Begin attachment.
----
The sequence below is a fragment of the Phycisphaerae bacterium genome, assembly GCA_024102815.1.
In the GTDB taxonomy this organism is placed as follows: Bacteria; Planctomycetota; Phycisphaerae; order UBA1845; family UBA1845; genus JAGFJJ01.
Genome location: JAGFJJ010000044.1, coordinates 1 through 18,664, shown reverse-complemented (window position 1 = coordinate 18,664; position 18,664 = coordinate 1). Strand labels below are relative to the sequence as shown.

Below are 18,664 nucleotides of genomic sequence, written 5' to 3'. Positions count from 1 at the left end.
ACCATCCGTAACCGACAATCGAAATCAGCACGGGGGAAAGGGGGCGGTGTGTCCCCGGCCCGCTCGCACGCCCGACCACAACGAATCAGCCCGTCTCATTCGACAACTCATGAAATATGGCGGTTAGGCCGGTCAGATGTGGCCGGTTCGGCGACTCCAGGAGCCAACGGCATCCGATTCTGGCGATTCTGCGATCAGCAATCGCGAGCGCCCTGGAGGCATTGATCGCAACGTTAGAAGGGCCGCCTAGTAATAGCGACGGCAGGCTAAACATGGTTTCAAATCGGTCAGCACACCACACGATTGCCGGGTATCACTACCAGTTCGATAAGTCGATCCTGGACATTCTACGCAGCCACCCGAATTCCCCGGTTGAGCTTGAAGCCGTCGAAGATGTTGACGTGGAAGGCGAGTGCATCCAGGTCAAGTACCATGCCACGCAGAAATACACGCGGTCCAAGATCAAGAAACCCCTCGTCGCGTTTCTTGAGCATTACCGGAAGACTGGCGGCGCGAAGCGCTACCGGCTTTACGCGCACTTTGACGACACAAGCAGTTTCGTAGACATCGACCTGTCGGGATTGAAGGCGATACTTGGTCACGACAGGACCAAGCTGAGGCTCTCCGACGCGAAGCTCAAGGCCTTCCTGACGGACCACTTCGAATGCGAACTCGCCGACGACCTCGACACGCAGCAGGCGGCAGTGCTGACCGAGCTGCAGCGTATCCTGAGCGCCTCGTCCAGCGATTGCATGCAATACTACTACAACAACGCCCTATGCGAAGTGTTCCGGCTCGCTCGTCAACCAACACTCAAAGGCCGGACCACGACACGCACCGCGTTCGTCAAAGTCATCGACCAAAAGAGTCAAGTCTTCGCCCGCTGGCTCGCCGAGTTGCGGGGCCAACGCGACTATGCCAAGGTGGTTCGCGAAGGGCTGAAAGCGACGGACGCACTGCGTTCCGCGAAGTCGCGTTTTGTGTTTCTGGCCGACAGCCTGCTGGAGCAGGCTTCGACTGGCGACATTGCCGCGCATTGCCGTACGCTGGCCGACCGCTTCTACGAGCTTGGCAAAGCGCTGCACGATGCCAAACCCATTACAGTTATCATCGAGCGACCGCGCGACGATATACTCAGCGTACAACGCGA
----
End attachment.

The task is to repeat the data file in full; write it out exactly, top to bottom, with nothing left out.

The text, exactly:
The sequence below is a fragment of the Phycisphaerae bacterium genome, assembly GCA_024102815.1.
In the GTDB taxonomy this organism is placed as follows: Bacteria; Planctomycetota; Phycisphaerae; order UBA1845; family UBA1845; genus JAGFJJ01.
Genome location: JAGFJJ010000044.1, coordinates 1 through 18,664, shown reverse-complemented (window position 1 = coordinate 18,664; position 18,664 = coordinate 1). Strand labels below are relative to the sequence as shown.

Below are 18,664 nucleotides of genomic sequence, written 5' to 3'. Positions count from 1 at the left end.
ACCATCCGTAACCGACAATCGAAATCAGCACGGGGGAAAGGGGGCGGTGTGTCCCCGGCCCGCTCGCACGCCCGACCACAACGAATCAGCCCGTCTCATTCGACAACTCATGAAATATGGCGGTTAGGCCGGTCAGATGTGGCCGGTTCGGCGACTCCAGGAGCCAACGGCATCCGATTCTGGCGATTCTGCGATCAGCAATCGCGAGCGCCCTGGAGGCATTGATCGCAACGTTAGAAGGGCCGCCTAGTAATAGCGACGGCAGGCTAAACATGGTTTCAAATCGGTCAGCACACCACACGATTGCCGGGTATCACTACCAGTTCGATAAGTCGATCCTGGACATTCTACGCAGCCACCCGAATTCCCCGGTTGAGCTTGAAGCCGTCGAAGATGTTGACGTGGAAGGCGAGTGCATCCAGGTCAAGTACCATGCCACGCAGAAATACACGCGGTCCAAGATCAAGAAACCCCTCGTCGCGTTTCTTGAGCATTACCGGAAGACTGGCGGCGCGAAGCGCTACCGGCTTTACGCGCACTTTGACGACACAAGCAGTTTCGTAGACATCGACCTGTCGGGATTGAAGGCGATACTTGGTCACGACAGGACCAAGCTGAGGCTCTCCGACGCGAAGCTCAAGGCCTTCCTGACGGACCACTTCGAATGCGAACTCGCCGACGACCTCGACACGCAGCAGGCGGCAGTGCTGACCGAGCTGCAGCGTATCCTGAGCGCCTCGTCCAGCGATTGCATGCAATACTACTACAACAACGCCCTATGCGAAGTGTTCCGGCTCGCTCGTCAACCAACACTCAAAGGCCGGACCACGACACGCACCGCGTTCGTCAAAGTCATCGACCAAAAGAGTCAAGTCTTCGCCCGCTGGCTCGCCGAGTTGCGGGGCCAACGCGACTATGCCAAGGTGGTTCGCGAAGGGCTGAAAGCGACGGACGCACTGCGTTCCGCGAAGTCGCGTTTTGTGTTTCTGGCCGACAGCCTGCTGGAGCAGGCTTCGACTGGCGACATTGCCGCGCATTGCCGTACGCTGGCCGACCGCTTCTACGAGCTTGGCAAAGCGCTGCACGATGCCAAACCCATTACAGTTATCATCGAGCGACCGCGCGACGATATACTCAGCGTACAACGCGA